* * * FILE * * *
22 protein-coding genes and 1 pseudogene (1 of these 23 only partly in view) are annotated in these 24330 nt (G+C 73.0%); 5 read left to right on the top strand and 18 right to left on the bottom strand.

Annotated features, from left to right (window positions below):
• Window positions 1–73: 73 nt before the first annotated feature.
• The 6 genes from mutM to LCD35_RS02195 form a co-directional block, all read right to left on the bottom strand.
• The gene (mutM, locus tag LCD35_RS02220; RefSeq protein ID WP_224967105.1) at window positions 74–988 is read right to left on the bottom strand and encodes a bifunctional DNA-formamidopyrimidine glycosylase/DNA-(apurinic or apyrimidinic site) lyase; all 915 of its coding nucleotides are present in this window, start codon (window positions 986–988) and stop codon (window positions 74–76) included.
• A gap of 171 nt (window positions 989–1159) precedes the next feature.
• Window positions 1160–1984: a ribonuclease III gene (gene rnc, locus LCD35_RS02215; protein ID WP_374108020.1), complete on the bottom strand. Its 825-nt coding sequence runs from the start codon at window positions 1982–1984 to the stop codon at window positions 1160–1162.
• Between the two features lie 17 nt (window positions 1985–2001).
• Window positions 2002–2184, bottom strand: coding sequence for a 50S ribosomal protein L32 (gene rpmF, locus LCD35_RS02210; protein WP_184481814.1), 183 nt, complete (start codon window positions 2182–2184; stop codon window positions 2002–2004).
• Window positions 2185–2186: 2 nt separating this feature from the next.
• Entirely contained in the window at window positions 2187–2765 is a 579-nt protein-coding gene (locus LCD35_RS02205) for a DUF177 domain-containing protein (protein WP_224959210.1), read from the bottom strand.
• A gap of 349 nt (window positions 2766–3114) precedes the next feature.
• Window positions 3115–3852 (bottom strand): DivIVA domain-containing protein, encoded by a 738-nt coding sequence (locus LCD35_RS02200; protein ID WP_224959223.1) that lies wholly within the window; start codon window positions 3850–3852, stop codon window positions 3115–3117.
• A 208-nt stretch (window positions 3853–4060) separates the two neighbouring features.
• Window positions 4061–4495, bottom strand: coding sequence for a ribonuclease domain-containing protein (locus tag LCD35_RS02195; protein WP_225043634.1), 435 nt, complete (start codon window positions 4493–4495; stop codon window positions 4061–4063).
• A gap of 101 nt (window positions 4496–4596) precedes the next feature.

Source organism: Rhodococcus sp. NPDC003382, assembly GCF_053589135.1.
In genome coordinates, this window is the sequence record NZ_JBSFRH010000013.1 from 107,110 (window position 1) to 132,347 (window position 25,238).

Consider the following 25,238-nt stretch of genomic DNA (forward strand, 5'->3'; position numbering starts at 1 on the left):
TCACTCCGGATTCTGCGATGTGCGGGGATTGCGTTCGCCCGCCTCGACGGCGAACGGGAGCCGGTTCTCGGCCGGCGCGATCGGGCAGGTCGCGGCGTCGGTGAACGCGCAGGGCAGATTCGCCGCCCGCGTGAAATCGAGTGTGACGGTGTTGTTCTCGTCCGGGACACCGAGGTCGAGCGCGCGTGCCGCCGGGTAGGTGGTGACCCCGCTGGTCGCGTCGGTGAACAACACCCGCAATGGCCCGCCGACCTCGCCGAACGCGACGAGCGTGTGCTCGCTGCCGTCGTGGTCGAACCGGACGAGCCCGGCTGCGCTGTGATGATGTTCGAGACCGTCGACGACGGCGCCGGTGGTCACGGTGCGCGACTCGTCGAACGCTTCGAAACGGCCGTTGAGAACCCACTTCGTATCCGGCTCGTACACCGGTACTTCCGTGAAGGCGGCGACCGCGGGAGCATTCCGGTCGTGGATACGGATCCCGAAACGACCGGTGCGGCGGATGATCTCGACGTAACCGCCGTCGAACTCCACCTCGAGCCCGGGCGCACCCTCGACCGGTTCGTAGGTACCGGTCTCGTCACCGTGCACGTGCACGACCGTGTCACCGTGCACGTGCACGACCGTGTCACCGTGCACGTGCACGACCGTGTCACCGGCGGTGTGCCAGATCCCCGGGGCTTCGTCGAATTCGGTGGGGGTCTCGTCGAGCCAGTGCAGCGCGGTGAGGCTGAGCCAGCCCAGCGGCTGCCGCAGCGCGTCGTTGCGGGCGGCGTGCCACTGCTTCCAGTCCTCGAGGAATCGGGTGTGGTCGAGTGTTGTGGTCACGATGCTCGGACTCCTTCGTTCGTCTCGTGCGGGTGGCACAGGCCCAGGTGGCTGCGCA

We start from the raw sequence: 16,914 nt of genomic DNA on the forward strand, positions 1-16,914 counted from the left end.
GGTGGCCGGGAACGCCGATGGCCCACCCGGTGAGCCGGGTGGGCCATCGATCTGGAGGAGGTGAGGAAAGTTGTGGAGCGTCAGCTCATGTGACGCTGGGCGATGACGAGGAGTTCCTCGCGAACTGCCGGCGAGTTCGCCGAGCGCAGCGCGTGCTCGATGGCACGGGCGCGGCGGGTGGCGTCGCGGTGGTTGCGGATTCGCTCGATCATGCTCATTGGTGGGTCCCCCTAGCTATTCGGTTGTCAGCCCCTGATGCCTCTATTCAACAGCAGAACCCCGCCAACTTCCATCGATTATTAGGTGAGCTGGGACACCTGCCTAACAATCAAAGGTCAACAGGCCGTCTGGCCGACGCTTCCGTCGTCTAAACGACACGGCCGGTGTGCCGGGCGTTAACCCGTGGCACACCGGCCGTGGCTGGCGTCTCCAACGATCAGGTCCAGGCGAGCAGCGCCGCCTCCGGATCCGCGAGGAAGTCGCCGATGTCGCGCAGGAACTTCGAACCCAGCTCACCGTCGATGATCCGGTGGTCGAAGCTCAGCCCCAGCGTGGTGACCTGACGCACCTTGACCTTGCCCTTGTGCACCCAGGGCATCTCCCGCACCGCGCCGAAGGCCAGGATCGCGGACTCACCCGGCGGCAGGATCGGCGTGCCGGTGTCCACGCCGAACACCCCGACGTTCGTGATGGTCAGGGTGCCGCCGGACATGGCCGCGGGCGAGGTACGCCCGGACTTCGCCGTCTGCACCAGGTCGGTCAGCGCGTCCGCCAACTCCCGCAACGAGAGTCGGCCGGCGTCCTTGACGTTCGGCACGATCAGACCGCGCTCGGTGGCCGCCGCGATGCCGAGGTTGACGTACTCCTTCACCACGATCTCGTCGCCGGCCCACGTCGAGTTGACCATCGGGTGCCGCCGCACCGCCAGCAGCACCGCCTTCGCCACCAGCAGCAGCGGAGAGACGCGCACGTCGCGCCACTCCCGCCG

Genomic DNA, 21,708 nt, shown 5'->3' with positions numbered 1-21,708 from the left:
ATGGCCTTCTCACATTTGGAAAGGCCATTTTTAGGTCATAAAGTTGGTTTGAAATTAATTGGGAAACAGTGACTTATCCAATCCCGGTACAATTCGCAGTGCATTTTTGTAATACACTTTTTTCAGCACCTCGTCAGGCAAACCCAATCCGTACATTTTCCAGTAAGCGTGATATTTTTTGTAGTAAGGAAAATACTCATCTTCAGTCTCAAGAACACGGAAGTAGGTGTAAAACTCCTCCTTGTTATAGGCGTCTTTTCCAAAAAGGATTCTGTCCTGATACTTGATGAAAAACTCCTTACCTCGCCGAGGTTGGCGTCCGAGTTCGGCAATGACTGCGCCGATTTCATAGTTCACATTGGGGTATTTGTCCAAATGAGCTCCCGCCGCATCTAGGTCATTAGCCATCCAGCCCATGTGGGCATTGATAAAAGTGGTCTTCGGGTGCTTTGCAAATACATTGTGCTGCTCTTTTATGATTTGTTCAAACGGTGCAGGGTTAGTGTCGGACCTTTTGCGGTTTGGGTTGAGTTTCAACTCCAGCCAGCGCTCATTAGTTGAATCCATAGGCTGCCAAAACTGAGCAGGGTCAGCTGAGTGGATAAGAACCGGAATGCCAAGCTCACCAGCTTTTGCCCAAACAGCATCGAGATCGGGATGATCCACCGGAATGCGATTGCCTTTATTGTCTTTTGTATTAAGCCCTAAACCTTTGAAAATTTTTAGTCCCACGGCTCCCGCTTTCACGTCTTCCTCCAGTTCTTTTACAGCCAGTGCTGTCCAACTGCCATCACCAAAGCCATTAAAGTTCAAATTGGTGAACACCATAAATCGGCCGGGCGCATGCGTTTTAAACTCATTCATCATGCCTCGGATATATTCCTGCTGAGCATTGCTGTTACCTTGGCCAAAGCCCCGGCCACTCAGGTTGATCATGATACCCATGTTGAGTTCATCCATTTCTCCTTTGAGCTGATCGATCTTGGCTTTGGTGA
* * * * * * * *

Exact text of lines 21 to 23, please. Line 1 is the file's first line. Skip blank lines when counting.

We start from the raw sequence: 16,914 nt of genomic DNA on the forward strand, positions 1-16,914 counted from the left end.
GGTGGCCGGGAACGCCGATGGCCCACCCGGTGAGCCGGGTGGGCCATCGATCTGGAGGAGGTGAGGAAAGTTGTGGAGCGTCAGCTCATGTGACGCTGGGCGATGACGAGGAGTTCCTCGCGAACTGCCGGCGAGTTCGCCGAGCGCAGCGCGTGCTCGATGGCACGGGCGCGGCGGGTGGCGTCGCGGTGGTTGCGGATTCGCTCGATCATGCTCATTGGTGGGTCCCCCTAGCTATTCGGTTGTCAGCCCCTGATGCCTCTATTCAACAGCAGAACCCCGCCAACTTCCATCGATTATTAGGTGAGCTGGGACACCTGCCTAACAATCAAAGGTCAACAGGCCGTCTGGCCGACGCTTCCGTCGTCTAAACGACACGGCCGGTGTGCCGGGCGTTAACCCGTGGCACACCGGCCGTGGCTGGCGTCTCCAACGATCAGGTCCAGGCGAGCAGCGCCGCCTCCGGATCCGCGAGGAAGTCGCCGATGTCGCGCAGGAACTTCGAACCCAGCTCACCGTCGATGATCCGGTGGTCGAAGCTCAGCCCCAGCGTGGTGACCTGACGCACCTTGACCTTGCCCTTGTGCACCCAGGGCATCTCCCGCACCGCGCCGAAGGCCAGGATCGCGGACTCACCCGGCGGCAGGATCGGCGTGCCGGTGTCCACGCCGAACACCCCGACGTTCGTGATGGTCAGGGTGCCGCCGGACATGGCCGCGGGCGAGGTACGCCCGGACTTCGCCGTCTGCACCAGGTCGGTCAGCGCGTCCGCCAACTCCCGCAACGAGAGTCGGCCGGCGTCCTTGACGTTCGGCACGATCAGACCGCGCTCGGTGGCCGCCGCGATGCCGAGGTTGACGTACTCCTTCACCACGATCTCGTCGCCGGCCCACGTCGAGTTGACCATCGGGTGCCGCCGCACCGCCAGCAGCACCGCCTTCGCCACCAGCAGCAGCGGAGAGACGCGCACGTCGCGCCACTCCCGCCG

Genomic DNA, 21,708 nt, shown 5'->3' with positions numbered 1-21,708 from the left: